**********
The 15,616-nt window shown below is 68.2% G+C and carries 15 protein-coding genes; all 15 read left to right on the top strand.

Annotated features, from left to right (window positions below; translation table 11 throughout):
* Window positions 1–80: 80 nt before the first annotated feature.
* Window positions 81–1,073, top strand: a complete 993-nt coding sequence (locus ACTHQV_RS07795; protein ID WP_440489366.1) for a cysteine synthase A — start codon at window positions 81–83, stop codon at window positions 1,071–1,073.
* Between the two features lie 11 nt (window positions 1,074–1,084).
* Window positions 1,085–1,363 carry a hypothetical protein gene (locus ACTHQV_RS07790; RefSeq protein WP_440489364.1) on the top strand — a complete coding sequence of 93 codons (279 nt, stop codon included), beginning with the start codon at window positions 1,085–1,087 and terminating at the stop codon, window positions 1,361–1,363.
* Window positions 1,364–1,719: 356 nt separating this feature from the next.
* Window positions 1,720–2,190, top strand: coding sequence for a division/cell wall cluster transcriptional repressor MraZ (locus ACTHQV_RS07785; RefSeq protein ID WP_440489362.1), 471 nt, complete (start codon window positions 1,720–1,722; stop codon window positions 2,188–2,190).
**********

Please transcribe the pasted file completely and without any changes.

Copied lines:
The 15,616-nt window shown below is 68.2% G+C and carries 15 protein-coding genes; all 15 read left to right on the top strand.

Annotated features, from left to right (window positions below; translation table 11 throughout):
* Window positions 1–80: 80 nt before the first annotated feature.
* Window positions 81–1,073, top strand: a complete 993-nt coding sequence (locus ACTHQV_RS07795; protein ID WP_440489366.1) for a cysteine synthase A — start codon at window positions 81–83, stop codon at window positions 1,071–1,073.
* Between the two features lie 11 nt (window positions 1,074–1,084).
* Window positions 1,085–1,363 carry a hypothetical protein gene (locus ACTHQV_RS07790; RefSeq protein WP_440489364.1) on the top strand — a complete coding sequence of 93 codons (279 nt, stop codon included), beginning with the start codon at window positions 1,085–1,087 and terminating at the stop codon, window positions 1,361–1,363.
* Window positions 1,364–1,719: 356 nt separating this feature from the next.
* Window positions 1,720–2,190, top strand: coding sequence for a division/cell wall cluster transcriptional repressor MraZ (locus ACTHQV_RS07785; RefSeq protein ID WP_440489362.1), 471 nt, complete (start codon window positions 1,720–1,722; stop codon window positions 2,188–2,190).